Thompson, Evelyn Anita ............ 6209 Lorraine Ave.
Totter, Marilyn Arlene ....
Tracy, Don .............................
Trout, Patricia Ann .........
Twillmann, Donald Earl.
............3856 Marietta Ave.
.4116 Cedarwood Ave.
.......4209 Ravenwood Ave.
.........7114 Lexington Ave.
Van Berg, Minette Bryna ................ 6911 Page Blvd.
Van Leuven, Lorraine ..............
5314 Gladstone Ave.
Venverloh, Ruth Christine ........ 7236 Normandy Pl.
Vogler, Mary Louise .......................... 8701 Ling Ave.
Volmer, Moyne Amelia ............ 7378 Winchester Dr.
Von Behren, Doris LaVerne .......... 8401 Ardsley Dr.
Wagener, Nadine Marie .................... 4413 June Ave.
Waldron, Donald Joseph ................ 8340 Flora Ave.
Walter, Jeannine Mary .... 7340 Burrwood Dr. Apt. D 1213
Watts, Betty Rae .......................
Watts, Ruth Ann .......................
.8326 Buchanan Ave.
.8326 Buchanan Ave.
Weber, Joan T ................................. 7028 Edison Ave.
Weekly, Dolores Ellen .............
...2327 Gaebler Ave.
Wendt, Sherlyne Joanna ................ 3109 Thelma Ter.
Whitter, Paul ............................
Wiedner, Stanley Jacob ............
6621 Raymond Ave.
........5353 Colton Dr.
Williams, Marceline M ............. 6927 Woodrow Ave.
Williams, O. Lorraine ..............
Wilson, Eleanor ..............
Wilson, James Hugh ................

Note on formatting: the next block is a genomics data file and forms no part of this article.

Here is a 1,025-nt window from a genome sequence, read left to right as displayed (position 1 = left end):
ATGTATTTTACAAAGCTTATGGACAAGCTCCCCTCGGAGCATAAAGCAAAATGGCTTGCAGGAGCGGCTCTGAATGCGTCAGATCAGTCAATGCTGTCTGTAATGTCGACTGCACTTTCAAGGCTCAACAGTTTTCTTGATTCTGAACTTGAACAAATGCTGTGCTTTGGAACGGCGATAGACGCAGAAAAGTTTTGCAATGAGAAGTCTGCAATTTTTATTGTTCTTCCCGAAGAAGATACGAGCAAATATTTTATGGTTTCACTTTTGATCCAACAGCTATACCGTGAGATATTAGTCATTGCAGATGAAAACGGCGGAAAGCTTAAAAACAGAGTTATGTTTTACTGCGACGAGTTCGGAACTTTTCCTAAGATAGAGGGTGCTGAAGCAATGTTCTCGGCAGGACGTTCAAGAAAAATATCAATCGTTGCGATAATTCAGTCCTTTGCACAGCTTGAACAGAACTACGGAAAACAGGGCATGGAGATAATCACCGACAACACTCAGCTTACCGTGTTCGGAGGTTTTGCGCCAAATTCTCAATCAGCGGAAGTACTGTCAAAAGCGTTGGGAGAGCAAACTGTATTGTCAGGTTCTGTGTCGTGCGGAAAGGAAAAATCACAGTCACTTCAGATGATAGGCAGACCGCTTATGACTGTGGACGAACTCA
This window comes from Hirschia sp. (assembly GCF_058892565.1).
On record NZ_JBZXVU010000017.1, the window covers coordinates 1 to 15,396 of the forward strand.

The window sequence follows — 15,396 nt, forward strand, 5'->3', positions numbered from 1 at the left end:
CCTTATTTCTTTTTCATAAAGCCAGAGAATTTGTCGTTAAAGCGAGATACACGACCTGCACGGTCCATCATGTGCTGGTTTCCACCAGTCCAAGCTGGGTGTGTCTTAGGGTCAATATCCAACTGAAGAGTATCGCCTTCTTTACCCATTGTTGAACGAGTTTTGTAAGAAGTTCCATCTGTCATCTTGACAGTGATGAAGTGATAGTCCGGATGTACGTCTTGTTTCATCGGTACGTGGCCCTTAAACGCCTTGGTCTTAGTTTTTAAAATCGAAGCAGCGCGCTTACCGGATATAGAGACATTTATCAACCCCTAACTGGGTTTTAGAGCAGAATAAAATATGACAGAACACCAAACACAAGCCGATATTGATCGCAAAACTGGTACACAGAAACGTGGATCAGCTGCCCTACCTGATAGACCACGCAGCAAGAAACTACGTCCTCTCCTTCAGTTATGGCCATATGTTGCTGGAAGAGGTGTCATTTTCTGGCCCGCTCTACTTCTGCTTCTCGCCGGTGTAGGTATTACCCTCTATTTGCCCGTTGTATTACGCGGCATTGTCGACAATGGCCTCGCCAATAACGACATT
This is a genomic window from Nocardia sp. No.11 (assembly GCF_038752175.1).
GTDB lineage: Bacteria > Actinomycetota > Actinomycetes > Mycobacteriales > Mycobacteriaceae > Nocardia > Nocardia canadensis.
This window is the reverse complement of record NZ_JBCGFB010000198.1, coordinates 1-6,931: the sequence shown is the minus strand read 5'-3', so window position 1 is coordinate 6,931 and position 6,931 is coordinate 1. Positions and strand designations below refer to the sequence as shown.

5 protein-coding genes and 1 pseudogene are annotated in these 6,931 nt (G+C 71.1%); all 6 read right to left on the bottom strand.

Winter, Dorothy Jean ........ ..
....5332 Bermuda Dr.
..........6207 Greling Dr.
..2145 Edmund Ave.
......3109 Carson Rd.
Wisdom, Donald Farrell .................. 6232 Vetter Pl.
Wittler, Janet Lee .....................
Wuigk, Doris Lorraine ...........
...2l32 Edmund Ave.
.7005 Glenmore Ave.
Zirkelbach, Betty Joan .................... 2125 N. 67th St.
Zumbehl, Betty ............................ 2153 Edmund Ave.
Zytowski, Donald Glenn .......... 1483 Engelholm Ave.
Page One Hundred Fifty-Seven
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0 P E N D O O R S Compliments
TO JOB OPPORTUNITIES of
Thousands of businesses standardize on
Burroughs Bookkeeping, Calculating and
7320 Natural Bridge Rd.
Billing Machines, The need tor skilled Compliments
Burroughs operators is continuous, For in-
formation call or write- of
Burroughs Operator School F L 0 Y D S
Burroughs Adding Machine Company M A R K E T
704 North izrir sr. CEntral 3257 5239 Veffef Place
WM. B. ITTNER, Inc.
Architects - Engineers